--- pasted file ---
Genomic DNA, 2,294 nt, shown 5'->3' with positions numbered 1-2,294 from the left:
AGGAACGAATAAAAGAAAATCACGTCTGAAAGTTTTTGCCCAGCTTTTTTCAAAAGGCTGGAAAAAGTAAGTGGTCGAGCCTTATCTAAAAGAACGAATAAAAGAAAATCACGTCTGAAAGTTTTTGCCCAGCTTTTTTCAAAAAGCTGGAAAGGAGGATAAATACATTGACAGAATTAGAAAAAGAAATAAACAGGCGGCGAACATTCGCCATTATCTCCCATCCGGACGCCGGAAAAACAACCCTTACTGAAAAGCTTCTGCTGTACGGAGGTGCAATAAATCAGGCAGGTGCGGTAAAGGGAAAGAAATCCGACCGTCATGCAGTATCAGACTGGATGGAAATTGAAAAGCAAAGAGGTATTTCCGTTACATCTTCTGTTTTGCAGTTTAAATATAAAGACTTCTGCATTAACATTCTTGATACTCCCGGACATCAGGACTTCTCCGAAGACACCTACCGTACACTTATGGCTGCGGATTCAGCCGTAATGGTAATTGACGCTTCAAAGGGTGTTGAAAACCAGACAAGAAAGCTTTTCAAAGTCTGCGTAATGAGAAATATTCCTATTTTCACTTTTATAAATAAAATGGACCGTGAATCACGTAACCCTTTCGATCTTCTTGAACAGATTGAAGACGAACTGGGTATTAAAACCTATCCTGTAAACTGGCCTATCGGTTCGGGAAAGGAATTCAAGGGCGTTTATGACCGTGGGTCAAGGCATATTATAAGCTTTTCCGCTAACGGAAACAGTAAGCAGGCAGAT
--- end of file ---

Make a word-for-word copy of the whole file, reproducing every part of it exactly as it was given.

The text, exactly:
Genomic DNA, 2,294 nt, shown 5'->3' with positions numbered 1-2,294 from the left:
AGGAACGAATAAAAGAAAATCACGTCTGAAAGTTTTTGCCCAGCTTTTTTCAAAAGGCTGGAAAAAGTAAGTGGTCGAGCCTTATCTAAAAGAACGAATAAAAGAAAATCACGTCTGAAAGTTTTTGCCCAGCTTTTTTCAAAAAGCTGGAAAGGAGGATAAATACATTGACAGAATTAGAAAAAGAAATAAACAGGCGGCGAACATTCGCCATTATCTCCCATCCGGACGCCGGAAAAACAACCCTTACTGAAAAGCTTCTGCTGTACGGAGGTGCAATAAATCAGGCAGGTGCGGTAAAGGGAAAGAAATCCGACCGTCATGCAGTATCAGACTGGATGGAAATTGAAAAGCAAAGAGGTATTTCCGTTACATCTTCTGTTTTGCAGTTTAAATATAAAGACTTCTGCATTAACATTCTTGATACTCCCGGACATCAGGACTTCTCCGAAGACACCTACCGTACACTTATGGCTGCGGATTCAGCCGTAATGGTAATTGACGCTTCAAAGGGTGTTGAAAACCAGACAAGAAAGCTTTTCAAAGTCTGCGTAATGAGAAATATTCCTATTTTCACTTTTATAAATAAAATGGACCGTGAATCACGTAACCCTTTCGATCTTCTTGAACAGATTGAAGACGAACTGGGTATTAAAACCTATCCTGTAAACTGGCCTATCGGTTCGGGAAAGGAATTCAAGGGCGTTTATGACCGTGGGTCAAGGCATATTATAAGCTTTTCCGCTAACGGAAACAGTAAGCAGGCAGAT